Sirach 5:8

Ben Sira, Ecclesiasticus

6 Do not say, "His mercy is great, he will forgive the multitude of my sins," for both mercy and wrath are with him, and his anger will rest on sinners. 7 Do not delay to turn back to the Lord, and do not postpone it from day to day; for suddenly the wrath of the Lord will come upon you, and at the time of punishment you will perish. 8 Do not depend on dishonest wealth, for it will not benefit you on the day of calamity. 9 Do not winnow in every wind, or follow every path. 10 Stand firm for what you know, and let your speech be consistent.

Luke 16:9

New Testament

8 The master commended the dishonest manager because he acted shrewdly. For the people of this world are more shrewd in dealing with their contemporaries than the people of light. 9 And I tell you, make friends for yourselves by unrighteous mammon31, so that when it runs out, you will be welcomed into the eternal homes. 10 “The one who is faithful in a very little is also faithful in much, and the one who is dishonest in a very little is also dishonest in much.

 Notes and References

"... it is improbable that Luke would have addressed a word with such narrow application to disciples. Moreover, his reference to the failure of mammon indicates that all wealth is regarded as 'mammon of unrighteousness' (compare Sirach 5:8; 1 Enoch 63:10). A second view regards 'mammon of unrighteousness' as expressing the essential evilness of possessions. Thus Herbert Braun infers: 'The third gospel understands possessions as something fundamentally evil which must be given up in view of the approaching judgment.' This interpretation falls foul of the fact that of all the evangelists Luke is the only one who indicates a positive appreciation of the constructive role which possessions can play, The point of the parable of the unjust steward does not lie in urging disciples to flee possessions, but in persuading them to use them wisely and constructively in the light of their eventual 'failure.' They are called upon to be 'faithful with unrighteous mammon,' an odd turn of phrase if what Luke means is that possessions are to be shunned as inherently evil. He obviously intends that the poor are to be advantaged by the reception of alms, and is proud of the early church's achievement in abolishing want. The leaders of the early church are not pictured abandoning wealth, but carefully administering it for the good of the community. Others have suggested that possessions are characterized as 'unrighteous' because of their tendency to corrupt, or because they are so often tainted with unrighteousness through their acquisition and use or because of their idol-like potential ..."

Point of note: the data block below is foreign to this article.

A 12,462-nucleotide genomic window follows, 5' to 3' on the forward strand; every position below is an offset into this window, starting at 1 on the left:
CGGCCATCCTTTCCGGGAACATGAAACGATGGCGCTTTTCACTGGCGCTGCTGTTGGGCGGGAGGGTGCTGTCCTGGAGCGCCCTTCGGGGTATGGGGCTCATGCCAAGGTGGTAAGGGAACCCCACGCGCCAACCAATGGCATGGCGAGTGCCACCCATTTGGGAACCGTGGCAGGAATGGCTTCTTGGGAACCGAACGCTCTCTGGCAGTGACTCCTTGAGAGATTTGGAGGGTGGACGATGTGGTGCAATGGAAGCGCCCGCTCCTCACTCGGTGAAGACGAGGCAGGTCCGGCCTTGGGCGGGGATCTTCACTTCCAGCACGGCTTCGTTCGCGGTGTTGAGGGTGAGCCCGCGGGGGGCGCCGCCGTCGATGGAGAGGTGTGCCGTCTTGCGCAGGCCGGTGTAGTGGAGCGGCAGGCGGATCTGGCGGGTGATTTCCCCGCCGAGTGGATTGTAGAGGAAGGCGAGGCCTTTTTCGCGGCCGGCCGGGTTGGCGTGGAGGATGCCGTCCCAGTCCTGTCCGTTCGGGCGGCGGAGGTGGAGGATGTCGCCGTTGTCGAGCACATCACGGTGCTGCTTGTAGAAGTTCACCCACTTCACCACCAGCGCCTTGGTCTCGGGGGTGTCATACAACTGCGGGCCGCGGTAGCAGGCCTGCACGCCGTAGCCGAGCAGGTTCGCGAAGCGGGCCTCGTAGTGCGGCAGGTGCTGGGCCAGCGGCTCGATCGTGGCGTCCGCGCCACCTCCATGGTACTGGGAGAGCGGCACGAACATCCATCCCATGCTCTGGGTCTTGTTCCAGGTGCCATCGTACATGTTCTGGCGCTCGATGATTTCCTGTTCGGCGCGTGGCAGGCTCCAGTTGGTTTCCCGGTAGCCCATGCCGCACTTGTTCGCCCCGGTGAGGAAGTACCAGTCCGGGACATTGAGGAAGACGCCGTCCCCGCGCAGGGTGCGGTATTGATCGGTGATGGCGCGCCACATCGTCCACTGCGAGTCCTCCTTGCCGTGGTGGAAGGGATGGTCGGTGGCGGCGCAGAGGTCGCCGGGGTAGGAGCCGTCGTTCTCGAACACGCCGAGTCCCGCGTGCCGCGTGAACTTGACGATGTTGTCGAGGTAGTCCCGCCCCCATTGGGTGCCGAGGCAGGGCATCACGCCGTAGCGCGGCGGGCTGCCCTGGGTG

Seccombe, David Peter The Poor and Their Possessions: Possessions and the Poor in Luke-Acts (p. 169) Wipf & Stock, 2022

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